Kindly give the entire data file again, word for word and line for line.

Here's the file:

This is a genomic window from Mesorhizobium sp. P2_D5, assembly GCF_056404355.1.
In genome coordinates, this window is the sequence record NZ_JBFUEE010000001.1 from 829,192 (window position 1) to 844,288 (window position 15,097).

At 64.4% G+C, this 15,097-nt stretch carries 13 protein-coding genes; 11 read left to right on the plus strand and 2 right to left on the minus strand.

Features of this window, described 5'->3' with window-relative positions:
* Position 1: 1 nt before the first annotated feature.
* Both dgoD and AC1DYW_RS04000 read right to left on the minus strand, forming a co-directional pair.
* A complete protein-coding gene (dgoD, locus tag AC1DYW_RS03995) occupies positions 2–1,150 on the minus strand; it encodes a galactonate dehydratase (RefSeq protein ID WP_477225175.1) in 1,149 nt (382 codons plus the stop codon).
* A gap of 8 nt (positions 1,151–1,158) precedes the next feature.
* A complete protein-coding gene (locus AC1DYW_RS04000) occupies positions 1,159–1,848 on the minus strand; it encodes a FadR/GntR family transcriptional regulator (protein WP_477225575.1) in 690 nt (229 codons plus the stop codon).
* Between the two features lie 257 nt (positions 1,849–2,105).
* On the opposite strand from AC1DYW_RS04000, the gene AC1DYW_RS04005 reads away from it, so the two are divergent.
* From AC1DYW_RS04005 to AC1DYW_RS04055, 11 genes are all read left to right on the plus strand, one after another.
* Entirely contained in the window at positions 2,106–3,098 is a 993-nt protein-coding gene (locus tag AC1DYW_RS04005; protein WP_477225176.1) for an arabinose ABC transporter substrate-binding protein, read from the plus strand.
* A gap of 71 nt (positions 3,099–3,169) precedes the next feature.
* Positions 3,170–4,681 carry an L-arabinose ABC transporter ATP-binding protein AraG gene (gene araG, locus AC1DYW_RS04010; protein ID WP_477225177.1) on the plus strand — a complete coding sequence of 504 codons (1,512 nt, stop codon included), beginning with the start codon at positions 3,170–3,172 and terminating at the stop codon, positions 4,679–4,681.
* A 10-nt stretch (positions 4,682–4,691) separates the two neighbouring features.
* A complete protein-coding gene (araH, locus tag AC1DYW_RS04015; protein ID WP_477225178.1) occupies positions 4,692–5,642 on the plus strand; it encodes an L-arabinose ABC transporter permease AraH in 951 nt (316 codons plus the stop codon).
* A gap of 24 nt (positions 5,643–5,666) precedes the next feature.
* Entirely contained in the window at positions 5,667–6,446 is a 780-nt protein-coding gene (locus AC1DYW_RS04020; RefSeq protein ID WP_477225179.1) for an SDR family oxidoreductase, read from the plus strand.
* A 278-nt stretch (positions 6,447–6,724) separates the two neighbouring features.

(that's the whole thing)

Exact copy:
This is a genomic window from Mesorhizobium sp. P2_D5, assembly GCF_056404355.1.
In genome coordinates, this window is the sequence record NZ_JBFUEE010000001.1 from 829,192 (window position 1) to 844,288 (window position 15,097).

At 64.4% G+C, this 15,097-nt stretch carries 13 protein-coding genes; 11 read left to right on the plus strand and 2 right to left on the minus strand.

Features of this window, described 5'->3' with window-relative positions:
* Position 1: 1 nt before the first annotated feature.
* Both dgoD and AC1DYW_RS04000 read right to left on the minus strand, forming a co-directional pair.
* A complete protein-coding gene (dgoD, locus tag AC1DYW_RS03995) occupies positions 2–1,150 on the minus strand; it encodes a galactonate dehydratase (RefSeq protein ID WP_477225175.1) in 1,149 nt (382 codons plus the stop codon).
* A gap of 8 nt (positions 1,151–1,158) precedes the next feature.
* A complete protein-coding gene (locus AC1DYW_RS04000) occupies positions 1,159–1,848 on the minus strand; it encodes a FadR/GntR family transcriptional regulator (protein WP_477225575.1) in 690 nt (229 codons plus the stop codon).
* Between the two features lie 257 nt (positions 1,849–2,105).
* On the opposite strand from AC1DYW_RS04000, the gene AC1DYW_RS04005 reads away from it, so the two are divergent.
* From AC1DYW_RS04005 to AC1DYW_RS04055, 11 genes are all read left to right on the plus strand, one after another.
* Entirely contained in the window at positions 2,106–3,098 is a 993-nt protein-coding gene (locus tag AC1DYW_RS04005; protein WP_477225176.1) for an arabinose ABC transporter substrate-binding protein, read from the plus strand.
* A gap of 71 nt (positions 3,099–3,169) precedes the next feature.
* Positions 3,170–4,681 carry an L-arabinose ABC transporter ATP-binding protein AraG gene (gene araG, locus AC1DYW_RS04010; protein ID WP_477225177.1) on the plus strand — a complete coding sequence of 504 codons (1,512 nt, stop codon included), beginning with the start codon at positions 3,170–3,172 and terminating at the stop codon, positions 4,679–4,681.
* A 10-nt stretch (positions 4,682–4,691) separates the two neighbouring features.
* A complete protein-coding gene (araH, locus tag AC1DYW_RS04015; protein ID WP_477225178.1) occupies positions 4,692–5,642 on the plus strand; it encodes an L-arabinose ABC transporter permease AraH in 951 nt (316 codons plus the stop codon).
* A gap of 24 nt (positions 5,643–5,666) precedes the next feature.
* Entirely contained in the window at positions 5,667–6,446 is a 780-nt protein-coding gene (locus AC1DYW_RS04020; RefSeq protein ID WP_477225179.1) for an SDR family oxidoreductase, read from the plus strand.
* A 278-nt stretch (positions 6,447–6,724) separates the two neighbouring features.